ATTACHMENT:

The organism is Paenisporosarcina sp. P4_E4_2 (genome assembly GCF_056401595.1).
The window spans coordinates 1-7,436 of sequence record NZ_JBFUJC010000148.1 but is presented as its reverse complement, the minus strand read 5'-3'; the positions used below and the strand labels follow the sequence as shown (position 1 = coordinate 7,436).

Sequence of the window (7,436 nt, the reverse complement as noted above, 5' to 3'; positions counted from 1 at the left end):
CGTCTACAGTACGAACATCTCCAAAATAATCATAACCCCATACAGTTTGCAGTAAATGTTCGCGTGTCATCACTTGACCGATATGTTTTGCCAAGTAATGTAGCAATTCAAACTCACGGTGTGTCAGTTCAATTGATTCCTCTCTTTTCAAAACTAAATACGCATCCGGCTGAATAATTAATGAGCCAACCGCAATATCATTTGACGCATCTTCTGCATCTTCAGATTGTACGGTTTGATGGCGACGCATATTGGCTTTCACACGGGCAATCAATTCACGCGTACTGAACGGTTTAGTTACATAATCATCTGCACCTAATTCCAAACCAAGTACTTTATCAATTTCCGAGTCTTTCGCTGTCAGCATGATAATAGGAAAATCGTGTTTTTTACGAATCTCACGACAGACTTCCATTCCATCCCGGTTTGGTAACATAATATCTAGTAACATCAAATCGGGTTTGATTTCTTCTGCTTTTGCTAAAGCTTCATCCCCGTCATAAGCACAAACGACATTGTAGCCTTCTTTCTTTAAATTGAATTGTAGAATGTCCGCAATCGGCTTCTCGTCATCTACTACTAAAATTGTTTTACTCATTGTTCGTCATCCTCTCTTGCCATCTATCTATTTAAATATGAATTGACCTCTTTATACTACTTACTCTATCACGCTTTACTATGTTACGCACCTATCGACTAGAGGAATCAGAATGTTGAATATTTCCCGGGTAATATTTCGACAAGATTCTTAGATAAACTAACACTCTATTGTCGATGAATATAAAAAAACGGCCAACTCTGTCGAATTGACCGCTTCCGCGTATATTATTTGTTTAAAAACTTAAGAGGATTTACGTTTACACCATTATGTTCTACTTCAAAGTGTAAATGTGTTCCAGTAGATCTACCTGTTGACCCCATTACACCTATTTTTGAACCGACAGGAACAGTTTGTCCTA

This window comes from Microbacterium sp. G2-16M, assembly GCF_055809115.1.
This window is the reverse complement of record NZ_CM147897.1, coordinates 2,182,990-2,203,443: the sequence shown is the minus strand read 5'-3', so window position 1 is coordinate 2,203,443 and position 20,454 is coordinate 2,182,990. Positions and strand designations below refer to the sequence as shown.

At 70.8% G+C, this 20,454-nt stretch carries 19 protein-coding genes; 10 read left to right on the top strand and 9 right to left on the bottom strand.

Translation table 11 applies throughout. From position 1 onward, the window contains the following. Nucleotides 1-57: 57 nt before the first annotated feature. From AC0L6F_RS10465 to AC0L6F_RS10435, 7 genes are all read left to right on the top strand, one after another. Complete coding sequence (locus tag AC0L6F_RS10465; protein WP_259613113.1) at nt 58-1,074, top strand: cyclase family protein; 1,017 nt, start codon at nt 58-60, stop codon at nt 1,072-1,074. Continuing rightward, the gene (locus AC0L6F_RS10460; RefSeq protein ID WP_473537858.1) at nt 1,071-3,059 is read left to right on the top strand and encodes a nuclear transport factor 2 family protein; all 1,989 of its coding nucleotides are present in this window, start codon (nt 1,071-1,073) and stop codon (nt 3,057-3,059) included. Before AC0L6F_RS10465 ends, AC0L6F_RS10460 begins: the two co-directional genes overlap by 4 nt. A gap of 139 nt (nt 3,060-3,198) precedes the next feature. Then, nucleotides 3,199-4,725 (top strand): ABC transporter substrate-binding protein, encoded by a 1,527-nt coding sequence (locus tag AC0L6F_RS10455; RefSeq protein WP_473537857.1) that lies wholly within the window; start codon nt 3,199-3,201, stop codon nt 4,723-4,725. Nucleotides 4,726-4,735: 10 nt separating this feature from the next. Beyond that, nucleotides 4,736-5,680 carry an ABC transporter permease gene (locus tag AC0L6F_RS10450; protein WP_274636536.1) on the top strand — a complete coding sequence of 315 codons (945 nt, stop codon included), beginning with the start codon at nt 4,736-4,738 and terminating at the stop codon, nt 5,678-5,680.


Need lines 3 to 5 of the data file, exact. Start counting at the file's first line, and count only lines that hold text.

Sequence of the window (7,436 nt, the reverse complement as noted above, 5' to 3'; positions counted from 1 at the left end):
CGTCTACAGTACGAACATCTCCAAAATAATCATAACCCCATACAGTTTGCAGTAAATGTTCGCGTGTCATCACTTGACCGATATGTTTTGCCAAGTAATGTAGCAATTCAAACTCACGGTGTGTCAGTTCAATTGATTCCTCTCTTTTCAAAACTAAATACGCATCCGGCTGAATAATTAATGAGCCAACCGCAATATCATTTGACGCATCTTCTGCATCTTCAGATTGTACGGTTTGATGGCGACGCATATTGGCTTTCACACGGGCAATCAATTCACGCGTACTGAACGGTTTAGTTACATAATCATCTGCACCTAATTCCAAACCAAGTACTTTATCAATTTCCGAGTCTTTCGCTGTCAGCATGATAATAGGAAAATCGTGTTTTTTACGAATCTCACGACAGACTTCCATTCCATCCCGGTTTGGTAACATAATATCTAGTAACATCAAATCGGGTTTGATTTCTTCTGCTTTTGCTAAAGCTTCATCCCCGTCATAAGCACAAACGACATTGTAGCCTTCTTTCTTTAAATTGAATTGTAGAATGTCCGCAATCGGCTTCTCGTCATCTACTACTAAAATTGTTTTACTCATTGTTCGTCATCCTCTCTTGCCATCTATCTATTTAAATATGAATTGACCTCTTTATACTACTTACTCTATCACGCTTTACTATGTTACGCACCTATCGACTAGAGGAATCAGAATGTTGAATATTTCCCGGGTAATATTTCGACAAGATTCTTAGATAAACTAACACTCTATTGTCGATGAATATAAAAAAACGGCCAACTCTGTCGAATTGACCGCTTCCGCGTATATTATTTGTTTAAAAACTTAAGAGGATTTACGTTTACACCATTATGTTCTACTTCAAAGTGTAAATGTGTTCCAGTAGATCTACCTGTTGACCCCATTACACCTATTTTTGAACCGACAGGAACAGTTTGTCCTA

This window comes from Microbacterium sp. G2-16M, assembly GCF_055809115.1.